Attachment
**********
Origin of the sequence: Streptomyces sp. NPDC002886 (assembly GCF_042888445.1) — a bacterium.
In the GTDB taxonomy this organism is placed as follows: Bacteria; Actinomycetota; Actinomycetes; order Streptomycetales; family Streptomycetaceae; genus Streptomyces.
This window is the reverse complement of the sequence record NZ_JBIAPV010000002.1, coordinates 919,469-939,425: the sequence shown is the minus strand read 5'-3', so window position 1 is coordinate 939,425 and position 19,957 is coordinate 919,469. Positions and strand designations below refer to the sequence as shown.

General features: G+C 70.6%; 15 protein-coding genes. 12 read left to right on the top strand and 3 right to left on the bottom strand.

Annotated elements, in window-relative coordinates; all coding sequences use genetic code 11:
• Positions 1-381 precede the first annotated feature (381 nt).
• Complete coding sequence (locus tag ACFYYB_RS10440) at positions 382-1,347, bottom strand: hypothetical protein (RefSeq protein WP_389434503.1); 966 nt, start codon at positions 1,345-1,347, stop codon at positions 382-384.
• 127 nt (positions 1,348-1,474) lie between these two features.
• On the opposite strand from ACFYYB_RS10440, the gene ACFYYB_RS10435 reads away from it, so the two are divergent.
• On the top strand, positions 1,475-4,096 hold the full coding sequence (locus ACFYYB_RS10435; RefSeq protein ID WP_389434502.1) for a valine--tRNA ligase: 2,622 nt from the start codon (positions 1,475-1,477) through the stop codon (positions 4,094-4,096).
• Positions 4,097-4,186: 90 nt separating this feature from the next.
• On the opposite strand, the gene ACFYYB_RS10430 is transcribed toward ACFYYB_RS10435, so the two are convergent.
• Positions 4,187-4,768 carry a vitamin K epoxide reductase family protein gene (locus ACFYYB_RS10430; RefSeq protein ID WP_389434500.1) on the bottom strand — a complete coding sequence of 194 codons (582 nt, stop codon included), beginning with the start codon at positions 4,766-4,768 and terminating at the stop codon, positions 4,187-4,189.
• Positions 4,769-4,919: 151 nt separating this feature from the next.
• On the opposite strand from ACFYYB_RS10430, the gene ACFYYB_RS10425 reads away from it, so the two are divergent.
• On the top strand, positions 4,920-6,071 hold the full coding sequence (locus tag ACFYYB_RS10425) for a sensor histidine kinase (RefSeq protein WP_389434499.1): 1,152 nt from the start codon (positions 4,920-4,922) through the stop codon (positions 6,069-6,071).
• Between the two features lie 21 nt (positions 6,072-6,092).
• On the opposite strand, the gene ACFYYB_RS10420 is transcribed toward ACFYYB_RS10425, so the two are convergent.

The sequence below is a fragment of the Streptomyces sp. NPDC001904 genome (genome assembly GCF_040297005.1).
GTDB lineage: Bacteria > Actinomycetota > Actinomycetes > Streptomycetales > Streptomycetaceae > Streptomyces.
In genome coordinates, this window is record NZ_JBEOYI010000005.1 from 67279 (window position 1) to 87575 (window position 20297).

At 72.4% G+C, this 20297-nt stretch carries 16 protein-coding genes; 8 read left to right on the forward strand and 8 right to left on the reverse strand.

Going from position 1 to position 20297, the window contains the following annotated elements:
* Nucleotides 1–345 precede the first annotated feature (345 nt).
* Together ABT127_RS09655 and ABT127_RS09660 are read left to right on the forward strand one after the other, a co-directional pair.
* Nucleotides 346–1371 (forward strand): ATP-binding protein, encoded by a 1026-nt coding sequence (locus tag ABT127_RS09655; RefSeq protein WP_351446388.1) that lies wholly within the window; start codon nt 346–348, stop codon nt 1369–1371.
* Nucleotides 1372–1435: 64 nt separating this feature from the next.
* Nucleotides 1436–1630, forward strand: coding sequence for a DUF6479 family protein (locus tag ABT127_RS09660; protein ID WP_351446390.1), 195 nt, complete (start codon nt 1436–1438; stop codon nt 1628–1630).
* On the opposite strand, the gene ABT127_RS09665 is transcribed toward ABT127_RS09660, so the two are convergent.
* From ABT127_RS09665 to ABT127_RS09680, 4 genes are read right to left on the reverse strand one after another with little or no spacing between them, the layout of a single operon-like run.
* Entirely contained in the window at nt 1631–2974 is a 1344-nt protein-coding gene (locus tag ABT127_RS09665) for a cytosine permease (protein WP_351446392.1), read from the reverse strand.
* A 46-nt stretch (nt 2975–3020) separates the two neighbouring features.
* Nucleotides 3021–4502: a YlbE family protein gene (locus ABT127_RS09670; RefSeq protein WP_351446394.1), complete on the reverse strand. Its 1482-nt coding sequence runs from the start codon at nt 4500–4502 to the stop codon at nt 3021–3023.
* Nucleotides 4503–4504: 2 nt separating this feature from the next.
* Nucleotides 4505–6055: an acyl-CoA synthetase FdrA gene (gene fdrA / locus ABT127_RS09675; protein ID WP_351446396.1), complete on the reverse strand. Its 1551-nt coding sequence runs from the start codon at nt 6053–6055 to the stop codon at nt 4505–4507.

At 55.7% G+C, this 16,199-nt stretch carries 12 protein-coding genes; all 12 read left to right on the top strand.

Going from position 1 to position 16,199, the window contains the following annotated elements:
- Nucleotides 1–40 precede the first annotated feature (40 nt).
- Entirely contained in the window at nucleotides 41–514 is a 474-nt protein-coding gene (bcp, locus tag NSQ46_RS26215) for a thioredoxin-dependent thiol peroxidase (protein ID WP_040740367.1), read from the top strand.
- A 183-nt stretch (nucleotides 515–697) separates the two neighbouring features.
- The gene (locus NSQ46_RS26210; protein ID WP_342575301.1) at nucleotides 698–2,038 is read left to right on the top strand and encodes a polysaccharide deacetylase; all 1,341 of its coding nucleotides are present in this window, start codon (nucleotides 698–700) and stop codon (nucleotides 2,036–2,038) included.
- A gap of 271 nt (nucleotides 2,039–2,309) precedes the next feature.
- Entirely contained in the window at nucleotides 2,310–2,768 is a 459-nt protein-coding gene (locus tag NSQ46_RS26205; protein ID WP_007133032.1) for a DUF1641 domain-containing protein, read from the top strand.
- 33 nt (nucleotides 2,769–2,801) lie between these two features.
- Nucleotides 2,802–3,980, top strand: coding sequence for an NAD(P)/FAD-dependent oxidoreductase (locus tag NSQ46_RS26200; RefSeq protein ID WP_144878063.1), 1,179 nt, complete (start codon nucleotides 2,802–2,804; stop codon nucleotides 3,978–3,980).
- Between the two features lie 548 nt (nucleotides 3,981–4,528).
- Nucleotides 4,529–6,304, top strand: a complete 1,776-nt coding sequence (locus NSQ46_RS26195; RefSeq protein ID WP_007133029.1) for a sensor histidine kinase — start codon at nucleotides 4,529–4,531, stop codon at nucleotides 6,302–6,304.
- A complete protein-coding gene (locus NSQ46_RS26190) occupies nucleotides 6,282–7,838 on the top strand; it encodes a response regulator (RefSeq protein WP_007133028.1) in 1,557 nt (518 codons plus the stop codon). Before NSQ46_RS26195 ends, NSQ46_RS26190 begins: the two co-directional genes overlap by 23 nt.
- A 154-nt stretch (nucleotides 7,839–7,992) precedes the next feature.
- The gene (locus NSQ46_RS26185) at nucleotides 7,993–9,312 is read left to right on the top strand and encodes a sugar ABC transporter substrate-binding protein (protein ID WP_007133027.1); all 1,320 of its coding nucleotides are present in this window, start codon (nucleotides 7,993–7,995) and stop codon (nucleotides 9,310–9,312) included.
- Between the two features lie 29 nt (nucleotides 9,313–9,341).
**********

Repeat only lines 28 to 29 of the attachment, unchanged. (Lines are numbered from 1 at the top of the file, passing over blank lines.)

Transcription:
* Nucleotides 1436–1630, forward strand: coding sequence for a DUF6479 family protein (locus tag ABT127_RS09660; protein ID WP_351446390.1), 195 nt, complete (start codon nt 1436–1438; stop codon nt 1628–1630).
* On the opposite strand, the gene ABT127_RS09665 is transcribed toward ABT127_RS09660, so the two are convergent.